Hard shots continue against Jefferson County Republican candidates tied to the controversy surrounding the new conservative school board majority. Check out new ads ad targeting SD-19 GOP candidate Laura Waters Woods (above) and SD-16's Tim Neville (below). Neville, as we've discussed, is the brother-in-law of lightning-rod Jeffco board member Julie Williams.

The Huffington Post's Samantha Lachman published a great story yesterday evening on the potential effects of the school board's recent history review drama on the upcoming elections. The school board majority is not on the ballot this year, but many Republicans demonstrably tied to Williams and the school board are. The protests against the majority's history review proposal are arguably the highest-visibility grassroots actions in Jeffco in years, uniting citizens with a variety of political views against the common enemy of ideological censorship. And as we've been opining for some weeks, the Jeffco school board's ideological flight of fancy could be the game-changer of 2014 in Colorado's foremost bellwether county.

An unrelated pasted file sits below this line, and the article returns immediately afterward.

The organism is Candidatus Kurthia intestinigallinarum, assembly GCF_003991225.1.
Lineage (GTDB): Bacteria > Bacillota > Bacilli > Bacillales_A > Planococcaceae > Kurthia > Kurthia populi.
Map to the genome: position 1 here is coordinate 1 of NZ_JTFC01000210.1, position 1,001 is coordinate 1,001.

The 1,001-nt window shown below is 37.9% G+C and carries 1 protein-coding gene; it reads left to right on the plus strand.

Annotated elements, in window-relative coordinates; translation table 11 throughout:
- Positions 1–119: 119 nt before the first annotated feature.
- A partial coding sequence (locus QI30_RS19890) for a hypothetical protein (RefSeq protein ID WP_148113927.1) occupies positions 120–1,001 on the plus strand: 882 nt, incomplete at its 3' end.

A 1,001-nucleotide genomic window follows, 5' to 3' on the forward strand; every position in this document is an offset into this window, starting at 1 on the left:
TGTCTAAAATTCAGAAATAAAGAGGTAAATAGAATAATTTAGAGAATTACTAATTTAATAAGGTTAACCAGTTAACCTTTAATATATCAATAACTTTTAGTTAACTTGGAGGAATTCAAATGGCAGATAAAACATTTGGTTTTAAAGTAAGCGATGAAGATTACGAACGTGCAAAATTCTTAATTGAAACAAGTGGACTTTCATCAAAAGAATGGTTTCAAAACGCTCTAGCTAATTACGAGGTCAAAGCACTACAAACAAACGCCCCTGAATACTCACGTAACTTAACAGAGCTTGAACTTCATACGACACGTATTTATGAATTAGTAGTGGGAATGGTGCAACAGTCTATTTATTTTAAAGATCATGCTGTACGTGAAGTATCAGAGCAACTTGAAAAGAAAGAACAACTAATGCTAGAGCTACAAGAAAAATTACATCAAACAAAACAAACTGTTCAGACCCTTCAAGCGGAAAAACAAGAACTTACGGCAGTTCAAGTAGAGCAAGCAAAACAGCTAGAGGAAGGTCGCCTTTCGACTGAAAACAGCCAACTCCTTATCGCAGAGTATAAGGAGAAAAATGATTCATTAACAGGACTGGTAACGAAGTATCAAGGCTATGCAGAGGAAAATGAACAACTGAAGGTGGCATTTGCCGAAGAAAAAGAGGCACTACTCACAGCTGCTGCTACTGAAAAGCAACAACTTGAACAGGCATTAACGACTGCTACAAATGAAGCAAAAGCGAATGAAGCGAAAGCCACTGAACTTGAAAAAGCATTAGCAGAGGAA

"For the first time in my life, I will probably vote a straight Democratic ticket." [Pols emphasis]

That realization came as something of a surprise to non-practicing attorney Wendy McCord, who has always thought of herself as a Republican. The mother of two children in Jefferson County's public school system, McCord told The Huffington Post that she has been politically transformed by the actions of the new conservative majority on the county school board, which presides over the state's second-largest school district.